Let me summarize the 3 places I have visited in Turkey so far based on my some observations and experiences. Istanbul feels like a friendly and welcoming city, where the locals are more approachable and helpful, than say back in Singapore. An intimidating man whom I was standing next to on the train offered me an available seat seeing that I was lugging a couple of heavy bags, which took me by surprise. I joined in a football kick-about along the streets with a couple of kids and I was really impressed by their technique even at a young age. Seems like football really is an international language and can sort of bridge the language barrier. The Turkish seem to love their football very much and it is probably the only sport I’ve seen played both in person and on television here.

The young people in Istanbul generally are more liberal as compared to the eastern/other parts of Turkey. Although Turkey is a secular state, most of the population here are Muslim. In theory, the females are supposed to wear a headdress, but a lot of the females I saw in Istanbul were fashionable and chic and were rather westernized in that sense. Really fascinating that cultures within a country can differ between cities. We met this English guy named David who is also half Malaysian and he a really great photographer. Having met him from our Istiklal hostel, we had breakfast with him and explored parts of Istanbul with him as a travel buddy. At the Otogar bus station we met this Chinese dude our age who’s staying almost half a year in Turkey just to learn Turkish. Woah.

Göreme really felt like Korean town, because we saw Koreans just about everywhere. Not that I’m complaining of course, because they seemed like familiar faces in a foreign place (met a couple of pretty Korean girls during our green tour too). I was really awestruck by the beautiful rock formations and how ingenious the forefathers were to carve homes and structures out of the soft volcanic ash. We did a lot of trekking across the unfamiliar terrain and exploring the old caves and paths. We bumped into a fellow traveler named Francis at our hostel, who was a Malaysian and extremely fit for his age, and we journeyed together across the vast expanse of the Turkey wilderness that is Cappadocia. Over the hills and along the valleys we went, going through crevices and trying unexplored paths.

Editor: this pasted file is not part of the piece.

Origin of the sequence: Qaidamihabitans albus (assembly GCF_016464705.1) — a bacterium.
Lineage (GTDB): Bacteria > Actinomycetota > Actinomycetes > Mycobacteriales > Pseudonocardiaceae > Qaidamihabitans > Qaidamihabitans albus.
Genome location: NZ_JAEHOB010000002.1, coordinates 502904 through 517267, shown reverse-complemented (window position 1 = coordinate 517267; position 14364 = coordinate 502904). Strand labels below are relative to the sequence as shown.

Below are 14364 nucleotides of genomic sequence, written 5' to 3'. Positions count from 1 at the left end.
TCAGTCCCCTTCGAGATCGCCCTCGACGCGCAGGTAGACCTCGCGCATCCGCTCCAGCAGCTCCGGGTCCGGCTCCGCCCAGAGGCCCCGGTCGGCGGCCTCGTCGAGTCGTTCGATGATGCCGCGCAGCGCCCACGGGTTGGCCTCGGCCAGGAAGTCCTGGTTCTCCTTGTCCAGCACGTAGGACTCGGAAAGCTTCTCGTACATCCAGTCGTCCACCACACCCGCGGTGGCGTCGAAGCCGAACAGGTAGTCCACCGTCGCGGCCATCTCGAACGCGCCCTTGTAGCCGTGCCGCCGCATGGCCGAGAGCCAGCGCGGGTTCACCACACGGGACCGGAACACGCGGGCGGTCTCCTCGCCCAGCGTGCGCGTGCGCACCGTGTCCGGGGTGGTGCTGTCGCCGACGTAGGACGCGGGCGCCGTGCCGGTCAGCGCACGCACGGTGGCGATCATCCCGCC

We even tried to find a way to sneak into the Göreme Open-Air Museum without paying by scouting the perimeter of the huge area. We broke in through a hole in the fence and eventually found a way into the compound but sadly got caught by the security guard. It was a good try nonetheless. We spent the rest of the day risking our lives (a little, yea) to get wonderful pictures on our cameras. I walked until my feet hurt and later discovered I had a blister the size of a 10-cent coin on my toe. We did not try the hot air balloon that Cappadocia is famous for because we are budget constraints, but I’ll definitely come back to try it with my wife/girlfriend in the future because it is an experience not to be missed. One of the highlights of Göreme was this ice path we discovered in the desert which was probably a waterway during the summer. Oh, and I really want to see how Cappadocia looks like with greenery. Another reason to come back!

Antalya hasn’t been as interesting as the previous 2 cities had been. Maybe it’s because the main attractions here involved ruins, which we weren’t particular fond of, and we were tired from all the walking from previous days. We pondered over whether to sneak into another museum, an ancient site called Perge but then decided against it. From what we heard from Kadya, she thinks that the locals here are not as educated and most of the time only care and talk about money. I sensed some truth in that because the shopkeepers treated us like walking moneybags and kept touting us. I also noticed that the locals were more judging towards us, because from some of their stares it is evident that they were less accustomed to foreigners. I really like this hostel though, really love the artsy ambiance and homely feeling it gives.

Food-wise, I haven’t really been blown away by the Turkish cuisine yet. Maybe it is cause we have been surviving on a shoestring budget and haven’t gotten chance to taste the true flavor of culinary excellence. We were told that the eastern part of Turkey had the best kebab, and I was like “damn, too bad we can taste it”. The bread here is dirt cheap and is pretty much the staple food of everything. The price of meals isn’t exactly very cheap either, and the most affordable are the döner kebab which we got sick of. There were a couple of times when we just ate snacks and biscuits to save a bit of money, but it wasn’t very satisfying or nutritious. So it always felt really good when we ate a proper meal in a comfortable, warm diner, or found a cheap meal exploring the town.

Love the fact that even though there are many Muslims around, dogs are still tolerated here in Antalya. I even see many dog owners bringing their leashed dogs for a walk. So far in Turkey, I’ve been seen and been close to quite a number of animals. Chickens, dogs, cats, seagulls, peacocks, horses, camels etc. I think I’ve come across evidence of bigfoot too!